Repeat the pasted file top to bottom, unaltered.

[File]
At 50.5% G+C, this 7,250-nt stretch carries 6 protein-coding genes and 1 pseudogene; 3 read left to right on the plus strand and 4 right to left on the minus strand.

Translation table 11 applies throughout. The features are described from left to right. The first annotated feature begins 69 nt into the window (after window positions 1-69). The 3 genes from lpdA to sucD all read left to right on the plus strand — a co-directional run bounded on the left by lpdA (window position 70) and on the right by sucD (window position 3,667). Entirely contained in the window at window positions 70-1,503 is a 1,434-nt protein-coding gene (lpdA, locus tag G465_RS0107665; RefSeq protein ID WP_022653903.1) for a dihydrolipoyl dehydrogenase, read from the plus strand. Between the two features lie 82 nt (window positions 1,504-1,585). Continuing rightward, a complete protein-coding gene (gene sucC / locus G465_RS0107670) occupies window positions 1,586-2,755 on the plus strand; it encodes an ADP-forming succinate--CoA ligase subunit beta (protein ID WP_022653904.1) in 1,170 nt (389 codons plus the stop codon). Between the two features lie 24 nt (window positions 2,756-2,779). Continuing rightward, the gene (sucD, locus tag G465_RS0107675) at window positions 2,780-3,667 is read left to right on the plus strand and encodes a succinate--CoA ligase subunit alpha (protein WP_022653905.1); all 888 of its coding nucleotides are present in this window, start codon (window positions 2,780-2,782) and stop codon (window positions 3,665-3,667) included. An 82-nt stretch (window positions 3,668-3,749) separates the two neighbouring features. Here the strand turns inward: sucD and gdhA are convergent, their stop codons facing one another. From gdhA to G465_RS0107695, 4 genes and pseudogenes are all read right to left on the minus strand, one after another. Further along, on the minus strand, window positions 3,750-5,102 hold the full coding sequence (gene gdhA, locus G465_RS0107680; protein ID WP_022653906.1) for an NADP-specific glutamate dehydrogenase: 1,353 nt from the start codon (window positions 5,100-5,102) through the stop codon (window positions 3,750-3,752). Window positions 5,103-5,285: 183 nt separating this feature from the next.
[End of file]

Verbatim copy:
At 50.5% G+C, this 7,250-nt stretch carries 6 protein-coding genes and 1 pseudogene; 3 read left to right on the plus strand and 4 right to left on the minus strand.

Translation table 11 applies throughout. The features are described from left to right. The first annotated feature begins 69 nt into the window (after window positions 1-69). The 3 genes from lpdA to sucD all read left to right on the plus strand — a co-directional run bounded on the left by lpdA (window position 70) and on the right by sucD (window position 3,667). Entirely contained in the window at window positions 70-1,503 is a 1,434-nt protein-coding gene (lpdA, locus tag G465_RS0107665; RefSeq protein ID WP_022653903.1) for a dihydrolipoyl dehydrogenase, read from the plus strand. Between the two features lie 82 nt (window positions 1,504-1,585). Continuing rightward, a complete protein-coding gene (gene sucC / locus G465_RS0107670) occupies window positions 1,586-2,755 on the plus strand; it encodes an ADP-forming succinate--CoA ligase subunit beta (protein ID WP_022653904.1) in 1,170 nt (389 codons plus the stop codon). Between the two features lie 24 nt (window positions 2,756-2,779). Continuing rightward, the gene (sucD, locus tag G465_RS0107675) at window positions 2,780-3,667 is read left to right on the plus strand and encodes a succinate--CoA ligase subunit alpha (protein WP_022653905.1); all 888 of its coding nucleotides are present in this window, start codon (window positions 2,780-2,782) and stop codon (window positions 3,665-3,667) included. An 82-nt stretch (window positions 3,668-3,749) separates the two neighbouring features. Here the strand turns inward: sucD and gdhA are convergent, their stop codons facing one another. From gdhA to G465_RS0107695, 4 genes and pseudogenes are all read right to left on the minus strand, one after another. Further along, on the minus strand, window positions 3,750-5,102 hold the full coding sequence (gene gdhA, locus G465_RS0107680; protein ID WP_022653906.1) for an NADP-specific glutamate dehydrogenase: 1,353 nt from the start codon (window positions 5,100-5,102) through the stop codon (window positions 3,750-3,752). Window positions 5,103-5,285: 183 nt separating this feature from the next.